Newly Discovered Fossils Unearth India’s Oldest Plant-Eating Dinosaur

In a groundbreaking discovery, scientists have uncovered the remains of the world’s oldest long-necked dinosaur in India, shedding light on the country’s pivotal role in dinosaur evolution. These fossils, dating back a staggering 167 million years, provide a glimpse into Earth’s ancient past and expand our understanding of prehistoric life.

Oldest Herbivorous Giant:
This remarkable find introduces us to Tharosaurus indicus, aptly named after India’s Thar desert, which thrived during the Middle Jurassic period. These plant-eating giants represent some of the earliest of their kind to roam the planet, rewriting the history of dinosaurs in India.

Unearthing History:
A dedicated team of researchers, including experts from the Indian Institute of Technology (IIT) Roorkee and the Geological Survey of India, meticulously excavated these invaluable fossils near the city of Jaisalmer in the western state of Rajasthan. This region, once part of the ancient Tethys Ocean shoreline, now reveals its long-buried secrets.

Dicraeosaurid Discovery:
Tharosaurus indicus belonged to the dicraeosaurid group, characterized by their elongated necks designed for herbivorous diets. This find not only marks the first dicraeosaurid discovery in India but also claims the title of the world’s oldest dicraeosaurid dinosaur.

India’s Dinosaur Legacy:
IIT Roorkee proudly announced, “India was a major center of dinosaur evolution.” This revelation underscores the significance of India’s contribution to our understanding of prehistoric life and the global distribution of these awe-inspiring creatures.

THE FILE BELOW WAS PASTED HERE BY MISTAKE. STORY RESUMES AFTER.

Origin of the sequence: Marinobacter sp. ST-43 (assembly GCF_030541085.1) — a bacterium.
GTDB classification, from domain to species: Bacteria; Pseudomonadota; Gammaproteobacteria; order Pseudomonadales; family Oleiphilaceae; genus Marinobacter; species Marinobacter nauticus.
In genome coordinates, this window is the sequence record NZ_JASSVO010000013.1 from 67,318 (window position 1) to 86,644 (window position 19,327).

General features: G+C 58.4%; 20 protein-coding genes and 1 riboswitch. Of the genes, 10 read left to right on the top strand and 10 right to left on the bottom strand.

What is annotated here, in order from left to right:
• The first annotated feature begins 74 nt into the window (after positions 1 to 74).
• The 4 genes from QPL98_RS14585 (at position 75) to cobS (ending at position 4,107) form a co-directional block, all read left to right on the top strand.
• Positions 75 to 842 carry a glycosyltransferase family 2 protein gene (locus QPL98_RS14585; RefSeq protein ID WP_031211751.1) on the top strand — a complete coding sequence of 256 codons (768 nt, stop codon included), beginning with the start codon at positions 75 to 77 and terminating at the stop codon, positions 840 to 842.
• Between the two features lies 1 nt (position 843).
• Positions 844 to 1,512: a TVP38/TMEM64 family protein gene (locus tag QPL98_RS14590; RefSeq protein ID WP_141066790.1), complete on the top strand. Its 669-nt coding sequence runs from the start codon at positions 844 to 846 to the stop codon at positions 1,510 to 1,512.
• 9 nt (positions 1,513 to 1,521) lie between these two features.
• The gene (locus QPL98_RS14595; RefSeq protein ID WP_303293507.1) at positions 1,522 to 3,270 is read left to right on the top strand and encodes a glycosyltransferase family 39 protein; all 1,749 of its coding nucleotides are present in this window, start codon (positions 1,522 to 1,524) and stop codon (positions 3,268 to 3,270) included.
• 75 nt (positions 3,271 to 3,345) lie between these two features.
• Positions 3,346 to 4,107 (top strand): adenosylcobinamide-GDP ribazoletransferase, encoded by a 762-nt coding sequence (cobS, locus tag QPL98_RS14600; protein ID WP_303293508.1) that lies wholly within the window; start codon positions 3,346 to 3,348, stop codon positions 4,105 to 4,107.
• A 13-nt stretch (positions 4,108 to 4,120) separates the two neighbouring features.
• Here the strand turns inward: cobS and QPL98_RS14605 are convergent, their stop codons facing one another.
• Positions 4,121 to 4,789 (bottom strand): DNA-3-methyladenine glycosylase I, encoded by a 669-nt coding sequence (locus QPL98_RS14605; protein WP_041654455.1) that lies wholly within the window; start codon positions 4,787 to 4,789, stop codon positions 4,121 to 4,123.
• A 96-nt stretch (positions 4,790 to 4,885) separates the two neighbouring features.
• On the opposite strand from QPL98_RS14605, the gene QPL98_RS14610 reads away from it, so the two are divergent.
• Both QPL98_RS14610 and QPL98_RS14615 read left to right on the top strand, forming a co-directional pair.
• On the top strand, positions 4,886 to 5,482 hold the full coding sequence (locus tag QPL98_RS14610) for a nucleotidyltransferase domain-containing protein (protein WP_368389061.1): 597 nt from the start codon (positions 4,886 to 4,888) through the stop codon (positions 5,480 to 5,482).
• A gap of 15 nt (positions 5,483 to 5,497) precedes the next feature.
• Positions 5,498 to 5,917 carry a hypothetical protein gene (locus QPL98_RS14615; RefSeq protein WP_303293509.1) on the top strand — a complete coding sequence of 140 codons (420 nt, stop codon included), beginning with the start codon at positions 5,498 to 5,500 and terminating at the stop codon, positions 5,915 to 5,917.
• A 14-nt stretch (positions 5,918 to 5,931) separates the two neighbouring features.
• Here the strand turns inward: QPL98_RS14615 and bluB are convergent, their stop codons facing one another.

Prehistoric Insights:
The study’s authors emphasized that Tharosaurus’s discovery offers invaluable insights into the diversity of sauropod dinosaurs during this ancient era, with the Indian subcontinent playing a prominent role.

Pangaea’s Puzzle:
Scientists believe that Tharosaurus indicus could be a relic of a lineage that originated in India and subsequently dispersed across Pangaea. This theory adds an intriguing dimension to the story of these ancient giants.

Diplodocoid Distinction:
Among diplodocoid dinosaurs, Tharosaurus indicus stood out due to distinct features, such as a unique depression on the side of its neck bones and neural spines, suggesting the presence of unique spikes.

Future Exploration:
This groundbreaking discovery reinforces the need for increased exploration of older fossil sites across India to uncover more secrets of ancient dinosaur groups that once roamed the subcontinent.

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